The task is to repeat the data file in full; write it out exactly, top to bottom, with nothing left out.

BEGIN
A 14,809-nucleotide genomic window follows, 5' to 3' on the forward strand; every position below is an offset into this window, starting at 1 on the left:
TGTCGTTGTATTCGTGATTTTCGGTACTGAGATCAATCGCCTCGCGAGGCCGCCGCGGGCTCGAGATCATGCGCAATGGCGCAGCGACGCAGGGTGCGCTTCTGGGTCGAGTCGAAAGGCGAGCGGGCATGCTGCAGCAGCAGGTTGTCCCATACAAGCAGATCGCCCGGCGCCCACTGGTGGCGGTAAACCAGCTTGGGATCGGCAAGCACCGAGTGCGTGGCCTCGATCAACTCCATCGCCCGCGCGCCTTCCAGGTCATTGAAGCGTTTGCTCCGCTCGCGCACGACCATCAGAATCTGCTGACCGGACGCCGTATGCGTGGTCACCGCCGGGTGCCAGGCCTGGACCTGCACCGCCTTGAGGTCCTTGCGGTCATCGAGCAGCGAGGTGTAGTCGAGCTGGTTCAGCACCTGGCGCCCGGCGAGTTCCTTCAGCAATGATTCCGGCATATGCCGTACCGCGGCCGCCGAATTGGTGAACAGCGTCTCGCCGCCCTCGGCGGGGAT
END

A 14,809-nucleotide genomic window follows, 5' to 3' on the forward strand; every position below is an offset into this window, starting at 1 on the left:
TGTCGTTGTATTCGTGATTTTCGGTACTGAGATCAATCGCCTCGCGAGGCCGCCGCGGGCTCGAGATCATGCGCAATGGCGCAGCGACGCAGGGTGCGCTTCTGGGTCGAGTCGAAAGGCGAGCGGGCATGCTGCAGCAGCAGGTTGTCCCATACAAGCAGATCGCCCGGCGCCCACTGGTGGCGGTAAACCAGCTTGGGATCGGCAAGCACCGAGTGCGTGGCCTCGATCAACTCCATCGCCCGCGCGCCTTCCAGGTCATTGAAGCGTTTGCTCCGCTCGCGCACGACCATCAGAATCTGCTGACCGGACGCCGTATGCGTGGTCACCGCCGGGTGCCAGGCCTGGACCTGCACCGCCTTGAGGTCCTTGCGGTCATCGAGCAGCGAGGTGTAGTCGAGCTGGTTCAGCACCTGGCGCCCGGCGAGTTCCTTCAGCAATGATTCCGGCATATGCCGTACCGCGGCCGCCGAATTGGTGAACAGCGTCTCGCCGCCCTCGGCGGGGAT